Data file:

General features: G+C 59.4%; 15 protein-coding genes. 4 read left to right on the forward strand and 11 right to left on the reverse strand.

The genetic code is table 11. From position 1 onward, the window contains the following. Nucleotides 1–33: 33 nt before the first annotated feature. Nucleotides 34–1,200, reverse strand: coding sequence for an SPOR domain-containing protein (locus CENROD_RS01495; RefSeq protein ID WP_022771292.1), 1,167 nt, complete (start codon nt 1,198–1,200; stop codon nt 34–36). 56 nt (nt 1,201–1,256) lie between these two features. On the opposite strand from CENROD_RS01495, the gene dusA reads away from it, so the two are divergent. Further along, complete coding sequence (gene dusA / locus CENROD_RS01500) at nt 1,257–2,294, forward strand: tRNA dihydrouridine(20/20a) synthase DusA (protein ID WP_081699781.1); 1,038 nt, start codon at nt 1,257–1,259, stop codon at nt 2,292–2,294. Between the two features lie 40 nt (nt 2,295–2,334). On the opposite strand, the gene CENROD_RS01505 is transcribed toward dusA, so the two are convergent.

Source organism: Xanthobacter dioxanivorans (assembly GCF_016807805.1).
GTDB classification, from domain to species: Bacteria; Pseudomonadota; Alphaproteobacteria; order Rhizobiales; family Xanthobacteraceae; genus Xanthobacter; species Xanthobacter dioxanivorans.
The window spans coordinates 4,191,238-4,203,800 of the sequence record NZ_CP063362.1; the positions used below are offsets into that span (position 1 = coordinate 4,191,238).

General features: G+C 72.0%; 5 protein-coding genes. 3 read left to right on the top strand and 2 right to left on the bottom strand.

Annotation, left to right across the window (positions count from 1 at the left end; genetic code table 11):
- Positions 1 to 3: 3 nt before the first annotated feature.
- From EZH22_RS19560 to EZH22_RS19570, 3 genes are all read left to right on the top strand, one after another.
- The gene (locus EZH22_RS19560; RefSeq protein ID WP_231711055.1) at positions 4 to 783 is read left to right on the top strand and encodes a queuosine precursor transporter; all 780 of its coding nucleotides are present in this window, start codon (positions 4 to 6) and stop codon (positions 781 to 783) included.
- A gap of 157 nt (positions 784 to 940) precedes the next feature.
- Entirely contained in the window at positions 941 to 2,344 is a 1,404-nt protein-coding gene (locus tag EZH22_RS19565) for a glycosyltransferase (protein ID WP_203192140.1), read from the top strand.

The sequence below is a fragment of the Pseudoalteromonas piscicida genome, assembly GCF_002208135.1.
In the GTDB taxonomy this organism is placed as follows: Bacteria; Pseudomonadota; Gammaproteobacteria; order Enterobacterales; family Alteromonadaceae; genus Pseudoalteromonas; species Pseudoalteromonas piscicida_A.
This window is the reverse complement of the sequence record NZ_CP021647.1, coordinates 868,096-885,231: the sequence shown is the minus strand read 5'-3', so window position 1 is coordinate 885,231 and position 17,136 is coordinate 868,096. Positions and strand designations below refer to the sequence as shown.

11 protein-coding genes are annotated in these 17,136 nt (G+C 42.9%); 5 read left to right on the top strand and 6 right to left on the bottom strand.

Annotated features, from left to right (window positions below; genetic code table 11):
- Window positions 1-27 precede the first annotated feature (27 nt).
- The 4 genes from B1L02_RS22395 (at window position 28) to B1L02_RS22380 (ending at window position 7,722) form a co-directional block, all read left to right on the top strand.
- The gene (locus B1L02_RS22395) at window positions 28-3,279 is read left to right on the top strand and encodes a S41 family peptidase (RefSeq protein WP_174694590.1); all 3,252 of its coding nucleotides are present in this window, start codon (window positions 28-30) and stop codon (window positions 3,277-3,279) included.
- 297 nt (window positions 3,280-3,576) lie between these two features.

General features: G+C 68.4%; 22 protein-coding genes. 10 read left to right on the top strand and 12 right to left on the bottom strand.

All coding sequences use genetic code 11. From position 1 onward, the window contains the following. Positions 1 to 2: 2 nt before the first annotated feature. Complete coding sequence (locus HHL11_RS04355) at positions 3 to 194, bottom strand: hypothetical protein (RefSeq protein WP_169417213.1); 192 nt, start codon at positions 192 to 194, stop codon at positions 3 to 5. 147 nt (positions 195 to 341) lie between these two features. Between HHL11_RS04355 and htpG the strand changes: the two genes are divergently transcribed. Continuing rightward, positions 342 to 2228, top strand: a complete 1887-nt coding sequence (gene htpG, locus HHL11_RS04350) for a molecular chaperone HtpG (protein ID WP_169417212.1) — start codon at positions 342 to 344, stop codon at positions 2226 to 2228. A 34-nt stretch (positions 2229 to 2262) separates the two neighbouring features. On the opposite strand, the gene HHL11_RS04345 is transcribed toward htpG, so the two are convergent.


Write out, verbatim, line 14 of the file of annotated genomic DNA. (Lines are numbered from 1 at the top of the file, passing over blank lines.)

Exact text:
In the GTDB taxonomy this organism is placed as follows: Bacteria; Pseudomonadota; Gammaproteobacteria; order Enterobacterales; family Alteromonadaceae; genus Pseudoalteromonas; species Pseudoalteromonas piscicida_A.